Throughout the 90s and early 2000s, the Wright State swimming and diving team, on both the men’s and women’s side, was a dominant force in the Horizon League. The Raiders captured multiple championships between 1995, when the conference was then known as the Midwestern Collegiate Conference, and 2008.
Personally, I can vividly remember 1996 and 1997 in particular, when, as a student journalist, I saw Wright State come swooping into the Cleveland State natatorium and handily win conference crowns both years.
All that, though, has ended. In spite of a fundraising push by Raiders swimming coach Kyle Oaks and the Collegiate Swim Coaches’ Association of America to raise $85,000 to bring the team back for the 2017-18 season, Wright State announced that this would, in fact, be the men’s and women’s teams’ final year as a program.
You may think, at first glance, that this is an example of the ongoing challenge schools that rely heavily on student fees to fund athletics face. You may also think, perhaps, that WSU’s demise is a bit perplexing, given that it shells out $500,000 per year to men’s basketball coach Scott Nagy, a $275,000 jump from the salary of the previous coach, Billy Donlon.
The latter thought is one that the CSCAA has pointed out, citing that WSU athletic director Bob Grant has seen his budget grow by $1.6 million even as he has taken a swing of the ax to the swimming program.
However, those assumptions pale in comparison to the larger issue that Wright State faces financially. The move came as the university faces $10 million in budget cuts across the board this year, which means that no department, even athletics, is spared. It is reported that the move will save the university approximately $450,000 per year.
The same situation befell the University of Akron in 2015, when, among its many cuts, the baseball program shuddered. But while Akron has already announced that baseball will be returning for the 2019-2020 season, it doesn’t appear that Wright State will be looking to bring back swimming even after the budget issues are resolved.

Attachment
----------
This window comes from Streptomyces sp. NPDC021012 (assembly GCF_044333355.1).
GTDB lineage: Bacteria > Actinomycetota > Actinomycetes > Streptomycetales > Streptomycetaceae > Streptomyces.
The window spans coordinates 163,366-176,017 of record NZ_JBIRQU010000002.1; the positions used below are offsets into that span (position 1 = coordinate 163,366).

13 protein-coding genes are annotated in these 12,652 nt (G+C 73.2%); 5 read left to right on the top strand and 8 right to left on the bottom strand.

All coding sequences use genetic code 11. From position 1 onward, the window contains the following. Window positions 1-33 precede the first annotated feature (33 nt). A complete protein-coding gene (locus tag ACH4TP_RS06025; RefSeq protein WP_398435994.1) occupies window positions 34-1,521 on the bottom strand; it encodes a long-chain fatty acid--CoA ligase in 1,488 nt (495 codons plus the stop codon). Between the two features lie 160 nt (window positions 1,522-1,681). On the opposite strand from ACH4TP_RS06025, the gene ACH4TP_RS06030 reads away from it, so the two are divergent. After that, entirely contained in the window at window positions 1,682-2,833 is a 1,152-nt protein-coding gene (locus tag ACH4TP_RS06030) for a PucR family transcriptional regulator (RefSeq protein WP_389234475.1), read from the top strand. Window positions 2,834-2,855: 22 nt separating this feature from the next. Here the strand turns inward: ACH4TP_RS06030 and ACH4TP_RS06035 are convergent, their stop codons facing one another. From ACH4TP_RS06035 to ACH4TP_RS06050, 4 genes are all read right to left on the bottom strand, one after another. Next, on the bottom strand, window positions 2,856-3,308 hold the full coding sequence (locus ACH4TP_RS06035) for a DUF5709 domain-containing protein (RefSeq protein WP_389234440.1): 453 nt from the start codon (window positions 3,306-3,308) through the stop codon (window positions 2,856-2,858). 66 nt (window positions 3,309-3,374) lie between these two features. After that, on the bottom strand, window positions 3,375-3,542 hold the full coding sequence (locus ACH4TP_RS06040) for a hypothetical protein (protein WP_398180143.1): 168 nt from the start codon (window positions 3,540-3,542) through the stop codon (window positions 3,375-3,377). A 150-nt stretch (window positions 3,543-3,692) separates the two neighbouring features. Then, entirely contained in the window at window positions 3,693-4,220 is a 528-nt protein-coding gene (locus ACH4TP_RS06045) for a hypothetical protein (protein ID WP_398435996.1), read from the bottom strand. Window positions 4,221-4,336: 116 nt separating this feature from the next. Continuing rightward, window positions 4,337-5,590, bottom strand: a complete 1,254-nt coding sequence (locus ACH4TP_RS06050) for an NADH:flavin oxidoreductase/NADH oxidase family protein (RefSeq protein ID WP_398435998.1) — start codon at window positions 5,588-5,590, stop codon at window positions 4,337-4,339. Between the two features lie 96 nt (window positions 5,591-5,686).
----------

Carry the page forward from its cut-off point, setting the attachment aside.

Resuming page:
And it also doesn’t look like there will be any intervention from the Horizon League, which is already going to spend the next year seeking to add a seventh baseball program after the departure of Valparaiso to the Missouri Valley Conference. IUPUI’s arrival to the league included the addition of its swimming teams, meaning that losing Wright State, though painful, won’t prompt the need to add another school.
This hasn’t stopped the CSCAA to make a continued effort to fight the program’s demise, citing the Herculean effort to generate the $85,000 in donations to keep the team up and running for this season. However, the group has also pointed out that any proposal to keep the program alive is a non-starter with Wright State president Cheryl Schrader, effectively ending the fight where it stands.
For those who have followed the Raiders throughout the entire span of the program’s existence, the final days of the men’s and women’s swim teams, which will happen at the Horizon League Championships at Cleveland State’s pool next February, will be met with equal parts nostalgia and sadness for what was and what will never be again.
E-mail Bob at bob [dot] mcdonald [at] campuspressbox [dot] com or follow him on Twitter @bobmcdonald.
Image via WSURaiders.com